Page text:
Gamble has produced episodes on locally owned businesses as well as non-profits like Broad Meadow Brook Wildlife Sanctuary. And in the upcoming season of “Worcester Love,” he showcases the Many Hands Organic Farm in Barre, as well as the Community Harvest Program in Grafton. Gamble accepts no payment for showcasing these important organizations.
Apart from “Worcester Love,” this filmmaker has written and directed the short film “My Brother Tom,” which presents the story of Gamble’s younger brother and his struggle growing up with Asperger’s Syndrome. The personal and touching film was nominated for Best Documentary Short at the 2009 Woods Hole Film Festival and is posted on the website for the Asperger’s Association of New England.
Sweet, well-mannered Gamble has also experienced much success in music. He’s written and produced songs that have appeared in movies and television programs such as “Orange County,” “Uptown Girls,” and “The Real Cancun.” Gamble also recently wrote and produced all music for the Artigo/Ajemian Films flick “We Got the Beat,” an hilarious fictional indie film about Worcester’s first 80s boy band.
Gamble still travels back and forth to NYC and his schedule is so tightly packed it squeaks. But Gamble says he fully intends to stay in his favorite city and complete the next season of “Worcester Love.” As for the documentary concept that brought him back to Worcester, he continues to work diligently on the project. To date, Gamble has shot over 70 hours of footage focusing on urban renewal. The film will showcase the struggles our city has gone through, but also the renewed sense of livelihood, entrepreneurship, and energy currently it is currently enjoying.
For more information, visit www.kazgamble.com
Kola Akindele: Working For Worcester
By Leeanne Griffin
Kola A. Akindele knows firsthand how important it is to lead by example. After all, he’s had one spectacular role model.
Akindele, 29, was born in Worcester to Nigerian immigrants. During his childhood, his mother raised him and his siblings on a $4/hour assembly-line salary. She moved upward and onward, earning a Bachelor’s Degree and purchasing multifamily homes in Worcester. Young Kola, paying close attention to his mother’s hard work and accomplishments, went on to earn a law degree.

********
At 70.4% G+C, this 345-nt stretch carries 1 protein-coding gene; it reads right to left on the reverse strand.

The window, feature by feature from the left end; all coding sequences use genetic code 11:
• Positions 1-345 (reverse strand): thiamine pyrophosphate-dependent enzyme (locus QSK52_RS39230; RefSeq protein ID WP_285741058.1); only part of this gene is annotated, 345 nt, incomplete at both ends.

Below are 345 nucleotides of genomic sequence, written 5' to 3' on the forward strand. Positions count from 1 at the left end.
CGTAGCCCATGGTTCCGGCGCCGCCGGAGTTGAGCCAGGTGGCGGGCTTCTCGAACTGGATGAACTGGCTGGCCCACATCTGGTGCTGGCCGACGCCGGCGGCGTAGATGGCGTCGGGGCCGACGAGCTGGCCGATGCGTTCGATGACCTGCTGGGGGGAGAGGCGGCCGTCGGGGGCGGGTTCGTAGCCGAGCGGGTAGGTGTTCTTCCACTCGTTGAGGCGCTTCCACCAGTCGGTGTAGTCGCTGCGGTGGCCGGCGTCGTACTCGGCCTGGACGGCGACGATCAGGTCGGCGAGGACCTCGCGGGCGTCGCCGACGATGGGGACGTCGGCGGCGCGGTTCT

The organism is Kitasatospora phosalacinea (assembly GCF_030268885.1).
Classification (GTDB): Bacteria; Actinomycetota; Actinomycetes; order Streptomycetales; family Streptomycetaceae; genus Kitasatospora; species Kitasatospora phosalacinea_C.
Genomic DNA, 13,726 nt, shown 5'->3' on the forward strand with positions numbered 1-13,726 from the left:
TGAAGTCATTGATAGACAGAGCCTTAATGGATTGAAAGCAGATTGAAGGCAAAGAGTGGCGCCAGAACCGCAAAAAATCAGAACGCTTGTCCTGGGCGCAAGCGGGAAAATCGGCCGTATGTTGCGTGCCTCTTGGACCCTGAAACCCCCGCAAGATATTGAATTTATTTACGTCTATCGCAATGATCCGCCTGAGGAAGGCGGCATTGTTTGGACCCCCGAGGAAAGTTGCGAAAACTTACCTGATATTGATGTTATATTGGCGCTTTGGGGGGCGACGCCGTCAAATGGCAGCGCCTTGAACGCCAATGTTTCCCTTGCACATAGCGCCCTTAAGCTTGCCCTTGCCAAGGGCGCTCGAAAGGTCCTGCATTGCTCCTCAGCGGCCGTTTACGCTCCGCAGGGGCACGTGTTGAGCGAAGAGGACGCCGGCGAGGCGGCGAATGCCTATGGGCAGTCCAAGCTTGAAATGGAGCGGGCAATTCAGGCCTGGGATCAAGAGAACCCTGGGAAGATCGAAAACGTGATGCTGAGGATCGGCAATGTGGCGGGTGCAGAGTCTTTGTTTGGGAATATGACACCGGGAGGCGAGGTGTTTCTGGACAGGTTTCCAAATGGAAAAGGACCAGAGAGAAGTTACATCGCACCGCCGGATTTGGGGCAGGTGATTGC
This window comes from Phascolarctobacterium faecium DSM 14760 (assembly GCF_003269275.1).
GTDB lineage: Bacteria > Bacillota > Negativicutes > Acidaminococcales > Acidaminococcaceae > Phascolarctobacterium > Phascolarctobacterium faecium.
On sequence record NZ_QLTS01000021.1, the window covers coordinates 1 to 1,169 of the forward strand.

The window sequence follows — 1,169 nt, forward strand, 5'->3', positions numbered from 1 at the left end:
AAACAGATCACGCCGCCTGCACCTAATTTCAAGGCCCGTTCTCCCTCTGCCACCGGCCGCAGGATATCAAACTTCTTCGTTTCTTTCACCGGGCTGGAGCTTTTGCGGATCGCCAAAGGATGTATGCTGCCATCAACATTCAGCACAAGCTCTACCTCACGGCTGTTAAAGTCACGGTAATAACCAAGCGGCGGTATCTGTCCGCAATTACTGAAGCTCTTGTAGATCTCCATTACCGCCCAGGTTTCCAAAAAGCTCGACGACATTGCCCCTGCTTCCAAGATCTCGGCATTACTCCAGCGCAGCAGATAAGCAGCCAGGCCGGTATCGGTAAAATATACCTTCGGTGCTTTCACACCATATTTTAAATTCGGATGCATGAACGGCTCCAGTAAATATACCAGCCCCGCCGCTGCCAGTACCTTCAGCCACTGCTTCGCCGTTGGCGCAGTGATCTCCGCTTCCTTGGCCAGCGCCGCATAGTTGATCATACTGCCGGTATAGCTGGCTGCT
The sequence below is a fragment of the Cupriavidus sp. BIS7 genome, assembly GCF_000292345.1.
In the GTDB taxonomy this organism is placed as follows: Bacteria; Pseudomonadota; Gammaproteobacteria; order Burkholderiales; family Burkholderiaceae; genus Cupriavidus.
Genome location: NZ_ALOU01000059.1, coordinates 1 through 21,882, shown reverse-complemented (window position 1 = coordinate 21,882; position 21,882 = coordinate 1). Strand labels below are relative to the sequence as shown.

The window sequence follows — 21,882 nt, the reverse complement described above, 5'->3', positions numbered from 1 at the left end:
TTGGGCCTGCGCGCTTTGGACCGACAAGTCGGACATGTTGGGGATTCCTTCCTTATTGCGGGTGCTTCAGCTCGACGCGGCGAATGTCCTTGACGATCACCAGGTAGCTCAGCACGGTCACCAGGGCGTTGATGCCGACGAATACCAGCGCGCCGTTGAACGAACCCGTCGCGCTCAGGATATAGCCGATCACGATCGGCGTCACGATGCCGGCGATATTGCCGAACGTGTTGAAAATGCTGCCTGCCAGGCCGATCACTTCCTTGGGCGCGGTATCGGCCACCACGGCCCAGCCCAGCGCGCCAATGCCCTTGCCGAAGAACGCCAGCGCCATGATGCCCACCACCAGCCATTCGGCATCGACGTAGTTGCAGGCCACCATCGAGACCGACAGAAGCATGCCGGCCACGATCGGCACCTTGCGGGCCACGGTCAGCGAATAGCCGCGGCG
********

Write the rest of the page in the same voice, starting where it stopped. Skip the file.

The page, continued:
“My mother is my mentor, and many of her activities motivated me to do what I do,” Akindele said. “That’s how I became interested in immigration and real estate law.”
Akindele, an attorney and community advocate, made his first foray into local politics this past election season, running for a seat on Worcester’s City Council. Though he wasn’t elected, he said he was proud of his performance as a political newcomer.
“Worcester has the potential to become an even better city,” said Akindele of his beloved hometown. “We’ve got people from every socioeconomic class involved in working toward improvement.”
Akindele graduated from Holy Name High School in 1998 and earned a Bachelor’s Degree cum laude from the University of Massachusetts-Boston with a degree in economics and political science.
He earned his law degree at Northeastern University in 2006 and plans to return to Northeastern for a Ph.D. in law, policy and society sometime in the near future, in order to gain a “deeper understanding of public policy; how to fix some of our community problems,” he said.
Beyond furthering his education, Akindele is putting together a plan for a political internship program, catering to high school seniors and college freshmen with minority backgrounds. The program would pair students with local politicians, allowing them to “shadow” them during a typical workday.
Akindele, who shadowed a Connecticut state representative as a young student, says his own experience sparked his interest in politics.
“Everybody needs to be engaged in the political process,” he said. “This way, we can get students to become involved and interested early.”